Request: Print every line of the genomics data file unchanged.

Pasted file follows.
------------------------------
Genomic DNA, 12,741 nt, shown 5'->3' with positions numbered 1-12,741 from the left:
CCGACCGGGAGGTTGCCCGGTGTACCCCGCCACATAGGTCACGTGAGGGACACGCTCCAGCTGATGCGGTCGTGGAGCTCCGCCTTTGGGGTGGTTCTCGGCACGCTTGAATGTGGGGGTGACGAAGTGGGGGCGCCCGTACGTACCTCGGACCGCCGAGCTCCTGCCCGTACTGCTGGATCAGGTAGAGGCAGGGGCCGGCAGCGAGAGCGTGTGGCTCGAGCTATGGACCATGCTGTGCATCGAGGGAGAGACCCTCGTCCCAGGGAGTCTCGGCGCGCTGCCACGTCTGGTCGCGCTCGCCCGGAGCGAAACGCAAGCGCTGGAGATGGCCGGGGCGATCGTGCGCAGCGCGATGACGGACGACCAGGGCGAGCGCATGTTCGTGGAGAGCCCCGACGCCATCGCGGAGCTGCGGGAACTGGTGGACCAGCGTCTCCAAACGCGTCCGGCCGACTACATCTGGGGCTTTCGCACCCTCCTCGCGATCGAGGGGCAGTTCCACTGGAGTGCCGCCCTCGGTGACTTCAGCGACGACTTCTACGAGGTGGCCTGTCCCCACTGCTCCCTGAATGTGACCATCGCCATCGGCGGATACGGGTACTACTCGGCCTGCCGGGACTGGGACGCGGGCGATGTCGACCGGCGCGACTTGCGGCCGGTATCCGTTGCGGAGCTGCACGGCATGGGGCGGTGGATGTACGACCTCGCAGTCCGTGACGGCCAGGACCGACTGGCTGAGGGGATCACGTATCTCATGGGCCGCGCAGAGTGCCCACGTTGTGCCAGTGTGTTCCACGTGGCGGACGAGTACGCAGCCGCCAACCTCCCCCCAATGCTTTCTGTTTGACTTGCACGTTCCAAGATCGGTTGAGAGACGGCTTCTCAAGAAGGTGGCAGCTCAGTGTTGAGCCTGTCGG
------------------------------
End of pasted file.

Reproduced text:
Genomic DNA, 12,741 nt, shown 5'->3' with positions numbered 1-12,741 from the left:
CCGACCGGGAGGTTGCCCGGTGTACCCCGCCACATAGGTCACGTGAGGGACACGCTCCAGCTGATGCGGTCGTGGAGCTCCGCCTTTGGGGTGGTTCTCGGCACGCTTGAATGTGGGGGTGACGAAGTGGGGGCGCCCGTACGTACCTCGGACCGCCGAGCTCCTGCCCGTACTGCTGGATCAGGTAGAGGCAGGGGCCGGCAGCGAGAGCGTGTGGCTCGAGCTATGGACCATGCTGTGCATCGAGGGAGAGACCCTCGTCCCAGGGAGTCTCGGCGCGCTGCCACGTCTGGTCGCGCTCGCCCGGAGCGAAACGCAAGCGCTGGAGATGGCCGGGGCGATCGTGCGCAGCGCGATGACGGACGACCAGGGCGAGCGCATGTTCGTGGAGAGCCCCGACGCCATCGCGGAGCTGCGGGAACTGGTGGACCAGCGTCTCCAAACGCGTCCGGCCGACTACATCTGGGGCTTTCGCACCCTCCTCGCGATCGAGGGGCAGTTCCACTGGAGTGCCGCCCTCGGTGACTTCAGCGACGACTTCTACGAGGTGGCCTGTCCCCACTGCTCCCTGAATGTGACCATCGCCATCGGCGGATACGGGTACTACTCGGCCTGCCGGGACTGGGACGCGGGCGATGTCGACCGGCGCGACTTGCGGCCGGTATCCGTTGCGGAGCTGCACGGCATGGGGCGGTGGATGTACGACCTCGCAGTCCGTGACGGCCAGGACCGACTGGCTGAGGGGATCACGTATCTCATGGGCCGCGCAGAGTGCCCACGTTGTGCCAGTGTGTTCCACGTGGCGGACGAGTACGCAGCCGCCAACCTCCCCCCAATGCTTTCTGTTTGACTTGCACGTTCCAAGATCGGTTGAGAGACGGCTTCTCAAGAAGGTGGCAGCTCAGTGTTGAGCCTGTCGG